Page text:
The global gamma camera market will experience accelerated growth pending the availability of new diagnostic or therapeutic agents and clinical adoption of hybrid SPECT-CT imaging systems, according to a new report by market research firm Frost & Sullivan called "Strategic Analysis of Global Gamma Camera Markets."
Although the global gamma camera market seems like a very mature market now, its great promise lies in the fact that it is a key modality of molecular imaging, says Frost & Sullivan.
The report estimates the global gamma camera market generated revenues of $638.0 million in 2003. The market is expected to grow at a compound annual growth rate of 3.1 percent to $788.8 million in 2010.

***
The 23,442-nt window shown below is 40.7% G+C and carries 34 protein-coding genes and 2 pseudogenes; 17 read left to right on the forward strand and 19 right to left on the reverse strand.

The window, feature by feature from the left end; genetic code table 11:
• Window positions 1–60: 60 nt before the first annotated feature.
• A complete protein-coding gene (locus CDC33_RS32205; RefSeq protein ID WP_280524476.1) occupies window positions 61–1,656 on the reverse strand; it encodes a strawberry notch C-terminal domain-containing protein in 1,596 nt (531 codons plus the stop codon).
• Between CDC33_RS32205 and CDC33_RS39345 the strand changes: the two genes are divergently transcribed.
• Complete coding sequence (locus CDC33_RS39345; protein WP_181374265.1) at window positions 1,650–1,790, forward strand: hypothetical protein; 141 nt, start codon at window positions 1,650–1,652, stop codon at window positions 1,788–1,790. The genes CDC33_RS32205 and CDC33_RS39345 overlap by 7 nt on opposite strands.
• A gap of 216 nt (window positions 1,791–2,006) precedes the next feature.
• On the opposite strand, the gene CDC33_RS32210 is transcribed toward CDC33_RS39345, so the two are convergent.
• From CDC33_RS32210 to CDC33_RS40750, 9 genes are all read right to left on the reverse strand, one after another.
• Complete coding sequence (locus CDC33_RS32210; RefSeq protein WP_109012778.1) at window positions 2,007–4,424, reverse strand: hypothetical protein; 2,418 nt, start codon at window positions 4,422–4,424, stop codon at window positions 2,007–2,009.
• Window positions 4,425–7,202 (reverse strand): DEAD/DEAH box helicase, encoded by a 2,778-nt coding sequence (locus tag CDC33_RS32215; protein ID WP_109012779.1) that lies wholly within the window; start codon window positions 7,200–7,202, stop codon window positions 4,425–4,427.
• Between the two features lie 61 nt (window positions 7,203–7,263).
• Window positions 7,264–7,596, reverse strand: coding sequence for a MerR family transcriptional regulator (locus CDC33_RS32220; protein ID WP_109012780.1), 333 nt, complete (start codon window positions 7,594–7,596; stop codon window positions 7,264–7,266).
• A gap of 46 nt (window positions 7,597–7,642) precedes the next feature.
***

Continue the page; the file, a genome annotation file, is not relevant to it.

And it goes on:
The report says in the short term the market will be constrained by the lack of new imaging agents that can open up new clinical applications, and by competition for budget and resources from positron emission tomography (PET).
In the long-run, compared with PET imaging, nuclear gamma cameras' key competitive advantages lie in its much larger worldwide installed base and the availability of longer half-life radioisotopes, says the report.